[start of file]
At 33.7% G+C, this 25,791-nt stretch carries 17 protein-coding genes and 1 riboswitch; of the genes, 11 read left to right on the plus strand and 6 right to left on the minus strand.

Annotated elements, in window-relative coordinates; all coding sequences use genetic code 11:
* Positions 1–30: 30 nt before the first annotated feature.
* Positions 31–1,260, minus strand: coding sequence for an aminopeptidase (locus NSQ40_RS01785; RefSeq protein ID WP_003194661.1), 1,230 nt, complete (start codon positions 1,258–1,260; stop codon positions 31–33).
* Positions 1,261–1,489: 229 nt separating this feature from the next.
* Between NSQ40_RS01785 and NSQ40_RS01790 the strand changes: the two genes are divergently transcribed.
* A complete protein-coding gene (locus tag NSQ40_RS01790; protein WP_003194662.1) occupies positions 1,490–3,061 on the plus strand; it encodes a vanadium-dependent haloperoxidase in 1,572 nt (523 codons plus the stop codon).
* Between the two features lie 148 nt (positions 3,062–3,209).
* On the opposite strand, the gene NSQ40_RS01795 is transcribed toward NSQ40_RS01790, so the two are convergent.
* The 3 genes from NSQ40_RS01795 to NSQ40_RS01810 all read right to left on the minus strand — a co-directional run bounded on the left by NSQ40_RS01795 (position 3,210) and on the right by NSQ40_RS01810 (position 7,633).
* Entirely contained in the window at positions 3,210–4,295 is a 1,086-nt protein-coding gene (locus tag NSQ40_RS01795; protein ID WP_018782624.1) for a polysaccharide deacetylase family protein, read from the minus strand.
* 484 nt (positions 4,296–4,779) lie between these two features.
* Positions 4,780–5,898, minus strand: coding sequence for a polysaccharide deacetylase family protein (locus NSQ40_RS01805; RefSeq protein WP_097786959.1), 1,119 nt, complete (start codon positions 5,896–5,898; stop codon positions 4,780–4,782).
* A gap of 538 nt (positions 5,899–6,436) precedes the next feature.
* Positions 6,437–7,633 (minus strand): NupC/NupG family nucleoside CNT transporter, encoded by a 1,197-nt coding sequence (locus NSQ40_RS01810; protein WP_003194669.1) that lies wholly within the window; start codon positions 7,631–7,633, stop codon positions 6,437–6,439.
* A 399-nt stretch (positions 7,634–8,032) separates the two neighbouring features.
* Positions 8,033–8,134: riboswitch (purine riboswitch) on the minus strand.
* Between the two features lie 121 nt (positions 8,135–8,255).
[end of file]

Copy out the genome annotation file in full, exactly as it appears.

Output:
At 33.7% G+C, this 25,791-nt stretch carries 17 protein-coding genes and 1 riboswitch; of the genes, 11 read left to right on the plus strand and 6 right to left on the minus strand.

Annotated elements, in window-relative coordinates; all coding sequences use genetic code 11:
* Positions 1–30: 30 nt before the first annotated feature.
* Positions 31–1,260, minus strand: coding sequence for an aminopeptidase (locus NSQ40_RS01785; RefSeq protein ID WP_003194661.1), 1,230 nt, complete (start codon positions 1,258–1,260; stop codon positions 31–33).
* Positions 1,261–1,489: 229 nt separating this feature from the next.
* Between NSQ40_RS01785 and NSQ40_RS01790 the strand changes: the two genes are divergently transcribed.
* A complete protein-coding gene (locus tag NSQ40_RS01790; protein WP_003194662.1) occupies positions 1,490–3,061 on the plus strand; it encodes a vanadium-dependent haloperoxidase in 1,572 nt (523 codons plus the stop codon).
* Between the two features lie 148 nt (positions 3,062–3,209).
* On the opposite strand, the gene NSQ40_RS01795 is transcribed toward NSQ40_RS01790, so the two are convergent.
* The 3 genes from NSQ40_RS01795 to NSQ40_RS01810 all read right to left on the minus strand — a co-directional run bounded on the left by NSQ40_RS01795 (position 3,210) and on the right by NSQ40_RS01810 (position 7,633).
* Entirely contained in the window at positions 3,210–4,295 is a 1,086-nt protein-coding gene (locus tag NSQ40_RS01795; protein ID WP_018782624.1) for a polysaccharide deacetylase family protein, read from the minus strand.
* 484 nt (positions 4,296–4,779) lie between these two features.
* Positions 4,780–5,898, minus strand: coding sequence for a polysaccharide deacetylase family protein (locus NSQ40_RS01805; RefSeq protein WP_097786959.1), 1,119 nt, complete (start codon positions 5,896–5,898; stop codon positions 4,780–4,782).
* A gap of 538 nt (positions 5,899–6,436) precedes the next feature.
* Positions 6,437–7,633 (minus strand): NupC/NupG family nucleoside CNT transporter, encoded by a 1,197-nt coding sequence (locus NSQ40_RS01810; protein WP_003194669.1) that lies wholly within the window; start codon positions 7,631–7,633, stop codon positions 6,437–6,439.
* A 399-nt stretch (positions 7,634–8,032) separates the two neighbouring features.
* Positions 8,033–8,134: riboswitch (purine riboswitch) on the minus strand.
* Between the two features lie 121 nt (positions 8,135–8,255).